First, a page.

Someone in a review described Midwinter as “science fantasy.” I think that’s an apt statement. I don’t like hinky, make-it-up-as-you-go magic. The fundamentals of how magic works in this world are explored more deeply in The Office of Shadow, and we even begin to see how new advances in critical thinking are beginning to call in question the traditional ways in which magic is understood. There’s a historical figure named Alpaurle, who’s more or less the Aristotle of the Fae, and whose teachings have been slavishly followed for centuries. But just because he’s a classic doesn’t mean he’s right about everything. As the world grows I’m getting more and more interested in how magic evolves in a fantasy world, how old assumptions are questioned and paradigms challenged and changed. I think there’s a lot of great fodder for storytelling there.
Anders: Speaking of storytelling in general, you’ve been away getting rather famous in another industry. Now that you have returned to print without pictures, how does writing for prose novels differ from writing for comic books?
Sturges: The main difference, and the one that bites me in the ass most frequently, is the difference in pacing between the two. In prose, you have a lot more room to pace the flow of story. You’re permitted/required to do things that would be anathema in a comic: spending pages and pages with nothing going on except for people sitting in a room talking. Long paragraphs consisting of nothing but the line of a character’s thoughts are emotions. Something that tripped me up that I never really considered is that in comics your narrative prowess tends to atrophy because the descriptions you write are more like cake recipes: you write panel descriptions in very stripped-down, casual prose that often reads more like a laundry-list of necessary visuals, and tends not to involve metaphor or stylistic turns. It’s the artist’s job to render to poetry of the milieu—your job is to write a plot and dialog. So coming back to prose, my first complaint was, “Aw, man, I actually have to DESCRIBE STUFF again?”
Anders: Tell us a little bit more about The Office of Shadow.
Sturges: The Office of Shadow is a different species of animal that Midwinter, though they’re definitely in the same genus, if I can extend the taxonomic analogy. The world is the world of Midwinter, and the story begins directly after that novel ends. In the wake of the events at the climax of Midwinter, the Seelie government has revived a dormant program of espionage that hasn’t been in service since the Unseelie War of a thousand years past. Lord Silverdun, who functioned as Mauritane’s sidekick in Midwinter, takes on the mantle of protagonist here—he’s become utterly jaded and directionless, and is desperate now to find something that will give his life meaning. He’s recruited into the revived Office of Shadow, an intelligence-gathering and covert operations group who receive special dispensation and certain magical knowledge and freedom from their Queen in order to carry out effective espionage in the cold-war style detante that’s emerged between the Seelie Kingdom of Titantia and the Unseele Empire of Mab.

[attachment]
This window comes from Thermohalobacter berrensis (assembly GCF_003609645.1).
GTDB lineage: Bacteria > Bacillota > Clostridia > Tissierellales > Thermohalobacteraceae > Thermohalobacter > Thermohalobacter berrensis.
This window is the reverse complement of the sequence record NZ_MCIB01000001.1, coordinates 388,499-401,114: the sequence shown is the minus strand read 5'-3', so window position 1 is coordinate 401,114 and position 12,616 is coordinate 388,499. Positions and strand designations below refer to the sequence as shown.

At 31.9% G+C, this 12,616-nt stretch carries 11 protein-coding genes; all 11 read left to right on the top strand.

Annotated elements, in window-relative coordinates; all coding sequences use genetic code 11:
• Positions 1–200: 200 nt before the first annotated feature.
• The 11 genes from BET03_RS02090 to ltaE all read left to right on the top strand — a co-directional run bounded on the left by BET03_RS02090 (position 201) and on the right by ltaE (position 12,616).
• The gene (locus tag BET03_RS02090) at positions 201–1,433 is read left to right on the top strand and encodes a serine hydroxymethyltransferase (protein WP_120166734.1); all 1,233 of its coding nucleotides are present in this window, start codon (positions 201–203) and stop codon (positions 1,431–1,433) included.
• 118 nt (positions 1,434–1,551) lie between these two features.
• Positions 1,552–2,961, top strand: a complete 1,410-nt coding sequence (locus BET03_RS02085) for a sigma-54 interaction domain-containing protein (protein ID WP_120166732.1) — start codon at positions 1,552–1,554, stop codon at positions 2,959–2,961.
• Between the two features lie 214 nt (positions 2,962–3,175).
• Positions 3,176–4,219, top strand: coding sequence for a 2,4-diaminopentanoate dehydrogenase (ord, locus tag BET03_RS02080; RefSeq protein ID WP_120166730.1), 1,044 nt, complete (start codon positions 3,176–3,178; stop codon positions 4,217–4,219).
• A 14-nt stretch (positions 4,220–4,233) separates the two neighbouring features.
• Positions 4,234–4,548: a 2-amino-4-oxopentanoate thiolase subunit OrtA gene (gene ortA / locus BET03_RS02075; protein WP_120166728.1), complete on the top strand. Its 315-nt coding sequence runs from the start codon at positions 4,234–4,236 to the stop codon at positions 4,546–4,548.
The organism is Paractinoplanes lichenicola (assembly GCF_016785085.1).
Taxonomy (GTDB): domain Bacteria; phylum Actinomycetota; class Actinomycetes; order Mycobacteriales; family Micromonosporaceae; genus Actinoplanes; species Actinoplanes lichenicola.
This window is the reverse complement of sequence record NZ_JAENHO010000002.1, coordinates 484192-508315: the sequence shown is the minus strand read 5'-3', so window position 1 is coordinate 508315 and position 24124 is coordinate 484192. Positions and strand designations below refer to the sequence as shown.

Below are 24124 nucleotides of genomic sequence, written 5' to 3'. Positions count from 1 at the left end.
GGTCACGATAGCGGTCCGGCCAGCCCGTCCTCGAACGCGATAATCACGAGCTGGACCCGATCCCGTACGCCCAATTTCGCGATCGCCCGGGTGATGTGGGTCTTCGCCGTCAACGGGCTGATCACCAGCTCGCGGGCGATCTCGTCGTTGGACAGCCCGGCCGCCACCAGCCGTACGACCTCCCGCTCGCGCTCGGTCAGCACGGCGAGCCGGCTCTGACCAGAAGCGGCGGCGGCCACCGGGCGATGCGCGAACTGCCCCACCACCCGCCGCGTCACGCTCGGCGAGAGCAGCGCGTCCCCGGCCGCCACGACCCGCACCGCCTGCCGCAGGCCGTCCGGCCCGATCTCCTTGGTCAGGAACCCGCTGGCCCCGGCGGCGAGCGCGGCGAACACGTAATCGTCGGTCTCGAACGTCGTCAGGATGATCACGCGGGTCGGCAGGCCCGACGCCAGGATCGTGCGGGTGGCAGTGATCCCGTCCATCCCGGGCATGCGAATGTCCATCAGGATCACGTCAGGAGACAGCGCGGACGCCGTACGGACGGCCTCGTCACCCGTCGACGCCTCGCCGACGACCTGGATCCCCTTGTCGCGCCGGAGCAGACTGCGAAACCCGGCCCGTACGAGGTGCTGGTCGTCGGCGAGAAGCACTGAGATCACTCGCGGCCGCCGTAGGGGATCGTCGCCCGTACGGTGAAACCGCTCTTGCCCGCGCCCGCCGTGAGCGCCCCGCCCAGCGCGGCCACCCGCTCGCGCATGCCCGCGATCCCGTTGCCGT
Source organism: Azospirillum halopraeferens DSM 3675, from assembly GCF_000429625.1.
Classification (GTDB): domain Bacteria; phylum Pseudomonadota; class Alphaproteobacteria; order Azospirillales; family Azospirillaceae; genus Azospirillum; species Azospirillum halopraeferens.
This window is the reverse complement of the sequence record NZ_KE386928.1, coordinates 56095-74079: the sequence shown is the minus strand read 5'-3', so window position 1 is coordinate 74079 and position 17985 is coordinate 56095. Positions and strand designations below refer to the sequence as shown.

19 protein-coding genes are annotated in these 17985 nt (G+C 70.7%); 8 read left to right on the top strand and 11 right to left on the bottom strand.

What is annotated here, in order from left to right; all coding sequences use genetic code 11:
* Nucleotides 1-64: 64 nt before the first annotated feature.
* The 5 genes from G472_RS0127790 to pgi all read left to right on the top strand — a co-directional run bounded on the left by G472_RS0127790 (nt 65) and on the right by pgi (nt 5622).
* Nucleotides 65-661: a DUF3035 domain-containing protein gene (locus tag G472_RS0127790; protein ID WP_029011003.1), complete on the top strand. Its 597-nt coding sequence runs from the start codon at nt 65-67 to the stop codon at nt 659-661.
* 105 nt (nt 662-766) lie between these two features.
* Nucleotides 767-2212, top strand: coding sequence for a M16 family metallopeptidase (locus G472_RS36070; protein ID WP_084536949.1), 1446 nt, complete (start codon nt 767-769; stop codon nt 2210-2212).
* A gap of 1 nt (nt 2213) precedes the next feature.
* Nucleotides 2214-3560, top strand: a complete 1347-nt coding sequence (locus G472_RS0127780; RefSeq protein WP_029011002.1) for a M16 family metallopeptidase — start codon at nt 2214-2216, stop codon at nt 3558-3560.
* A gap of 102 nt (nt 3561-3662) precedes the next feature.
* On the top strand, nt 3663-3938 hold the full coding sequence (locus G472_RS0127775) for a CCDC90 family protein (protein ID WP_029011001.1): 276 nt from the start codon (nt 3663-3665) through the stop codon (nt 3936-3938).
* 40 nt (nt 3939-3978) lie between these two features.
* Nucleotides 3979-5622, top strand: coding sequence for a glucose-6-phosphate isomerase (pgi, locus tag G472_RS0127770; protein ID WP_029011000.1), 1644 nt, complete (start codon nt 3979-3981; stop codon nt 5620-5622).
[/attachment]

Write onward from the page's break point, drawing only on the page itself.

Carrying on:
I’ve long been a fan of realistic spy stories: the Sandbaggers, John le Carre, that sort of thing; as well as the more James Bond types. I wanted to see what would happen if I tried to tell a realistic story about espionage in a fantasy world. And because it is a fantasy world, the “magic” technology that your average James Bond or Jason Bourne possesses is within reason here.
But because it also functions as a sequel to Midwinter, it contains a lot of the same themes—trust vs. loyalty, loyalty vs. faith, the limit of the necessary evil, the bleeding edge of morality. There’s a much larger story here about the evolution of society at large, and we’ll see that the traditional medieval setting of the epic fantasy is about to experience a major political and social upheaval. Essentially, Faerie has reached the 16th century, and all the long-held principles of science, philosophy, religion and social order are being called into question; and our heroes find themselves caught in the middle of it.
Mauritane, the hero of Midwinter, isn’t a primary character in this book. For various reasons he’s been relegated to a role that’s crucial but only indirectly so. He’ll return in full force in the next book, assuming we make it that far!
I don’t envision this series as a trilogy, by the way, but rather an ongoing series that tells the story of a civilization through the eyes of those who experience its most formative moments most directly. I have big plans for this world.
Those wanting a taste of Midwinter can read the first three chapters here, and you can visit Matthew Sturges’ blog here. And it would be remiss not to point out that the eye-catching cover art for Midwinter was done by the magnificent Chris McGrath.